LONDON — The British government is facing criticism from business groups over statements suggesting the U.K. is heading for a hard divorce from the European Union — and pressure from lawmakers who want Parliament to have a vote on the proposed exit terms.
The government’s repeated emphasis on controlling immigration sent out “signs that the door is being closed, to an extent, on the open economy, that has helped fuel investment,” the head of employers’ group the Confederation of British Industry, Carolyn Fairbairn, said in comments published Monday.
Prime Minister Theresa May said last week that Britain would seek to retain a close relationship with the 28-nation bloc, with continued free trade in goods and services. But she said the U.K. wouldn’t cede control over immigration, a conflict with the EU’s principle of free movement among member states.
European leaders say that means Britain can’t remain a member of the EU’s tariff-free single market — an alarming prospect for many U.K. businesses.
In another statement that sent ripples of alarm through Britain’s business world, Home Secretary Amber Rudd said that companies could be forced to disclose what percentage of their workforce was from other countries.
Fairbairn told the Times of London newspaper that business leaders regard the idea “as an indication that it is somehow a shameful thing to be attracting the best talent from around the world, rather than a source of pride.”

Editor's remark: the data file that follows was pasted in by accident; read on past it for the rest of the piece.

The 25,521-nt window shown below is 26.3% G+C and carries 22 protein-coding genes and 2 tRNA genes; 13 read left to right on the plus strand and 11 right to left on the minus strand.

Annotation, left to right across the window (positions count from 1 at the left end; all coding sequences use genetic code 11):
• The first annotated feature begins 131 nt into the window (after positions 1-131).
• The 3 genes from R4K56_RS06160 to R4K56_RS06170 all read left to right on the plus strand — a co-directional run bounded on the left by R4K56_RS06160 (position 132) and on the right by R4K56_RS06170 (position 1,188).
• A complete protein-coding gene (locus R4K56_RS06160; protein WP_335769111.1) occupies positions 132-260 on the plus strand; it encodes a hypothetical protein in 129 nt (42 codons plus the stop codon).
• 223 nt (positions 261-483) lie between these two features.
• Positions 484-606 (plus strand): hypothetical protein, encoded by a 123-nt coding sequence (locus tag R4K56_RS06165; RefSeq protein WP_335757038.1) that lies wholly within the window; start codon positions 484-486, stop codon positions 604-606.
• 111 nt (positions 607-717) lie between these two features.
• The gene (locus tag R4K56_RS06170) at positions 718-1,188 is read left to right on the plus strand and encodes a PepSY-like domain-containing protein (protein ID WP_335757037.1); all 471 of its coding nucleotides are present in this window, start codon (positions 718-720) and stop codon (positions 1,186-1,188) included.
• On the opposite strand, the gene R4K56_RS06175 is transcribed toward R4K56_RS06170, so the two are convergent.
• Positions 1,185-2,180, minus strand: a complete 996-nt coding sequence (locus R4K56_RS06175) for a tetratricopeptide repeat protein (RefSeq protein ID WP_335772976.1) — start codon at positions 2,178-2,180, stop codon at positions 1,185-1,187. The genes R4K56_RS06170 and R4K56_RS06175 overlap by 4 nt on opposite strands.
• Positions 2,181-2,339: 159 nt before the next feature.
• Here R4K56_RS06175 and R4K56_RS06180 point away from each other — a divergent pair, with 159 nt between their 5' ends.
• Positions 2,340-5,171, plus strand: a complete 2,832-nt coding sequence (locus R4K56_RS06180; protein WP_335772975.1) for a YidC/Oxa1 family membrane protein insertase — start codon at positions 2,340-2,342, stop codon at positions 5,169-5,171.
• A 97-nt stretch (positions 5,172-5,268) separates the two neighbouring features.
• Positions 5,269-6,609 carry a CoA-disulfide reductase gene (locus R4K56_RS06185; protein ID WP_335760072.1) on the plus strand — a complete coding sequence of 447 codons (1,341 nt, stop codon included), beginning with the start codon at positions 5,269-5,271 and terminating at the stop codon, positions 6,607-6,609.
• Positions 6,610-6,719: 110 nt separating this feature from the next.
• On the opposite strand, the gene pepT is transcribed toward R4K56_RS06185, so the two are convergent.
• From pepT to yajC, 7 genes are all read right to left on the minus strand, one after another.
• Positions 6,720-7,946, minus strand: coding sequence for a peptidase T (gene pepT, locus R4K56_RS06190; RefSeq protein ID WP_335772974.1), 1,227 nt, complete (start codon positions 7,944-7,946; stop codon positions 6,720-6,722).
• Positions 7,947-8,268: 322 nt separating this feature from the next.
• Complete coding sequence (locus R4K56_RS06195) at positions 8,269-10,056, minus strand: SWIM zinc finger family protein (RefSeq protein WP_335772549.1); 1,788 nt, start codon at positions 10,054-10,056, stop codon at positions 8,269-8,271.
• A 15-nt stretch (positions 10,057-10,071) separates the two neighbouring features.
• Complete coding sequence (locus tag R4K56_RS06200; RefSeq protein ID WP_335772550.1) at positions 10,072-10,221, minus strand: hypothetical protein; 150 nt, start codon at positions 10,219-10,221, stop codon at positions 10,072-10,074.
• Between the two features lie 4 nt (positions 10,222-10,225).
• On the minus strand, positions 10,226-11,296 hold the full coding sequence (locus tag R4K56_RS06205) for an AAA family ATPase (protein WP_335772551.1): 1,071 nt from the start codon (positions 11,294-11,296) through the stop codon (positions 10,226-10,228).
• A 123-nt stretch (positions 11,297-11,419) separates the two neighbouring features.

Downing St. spokesman Greg Swift said Monday that the idea was only a suggestion and might not become policy. He said “it’s one area that’s being looked at as part of a wider consultation process” on British immigration policy.
Businesses have also been concerned by uncertainty over whether up to 3 million EU citizens who currently live in the U.K. will get to stay.
May said Monday during a visit to Copenhagen that “I expect to be able to guarantee the legal rights of EU nationals already in the U.K.,” as long as British nationals elsewhere in the EU receive the same treatment.
May has said she will invoke Article 50 of the EU constitution — triggering two years of official exit talks — by March 31.
Opposition lawmakers —and some from May’s Conservative Party — say Parliament should be given a say in approving Britain’s negotiating terms with the EU before talks begin. They worry the government has decided to seek a “hard Brexit” that means leaving the single market.
Conservative lawmaker Andrew Tyrie said “it will greatly strengthen the prime minister’s hand in negotiations” if the plans have the backing of Parliament.
Labour Party Brexit spokesman Keir Starmer accused the government of “sidelining Parliament.”
The government minister in charge of exiting the EU, David Davis, told lawmakers they wouldn’t get a vote on the negotiating terms — but might get one on “any new treaty on a new relationship with the EU” that emerged at the end of the talks.
“The simple truth is that the attempt to block Article 50 is an attempt to block the will of the British people,” he said.
“There will be plenty of opportunity to debate in the next two and a half years.”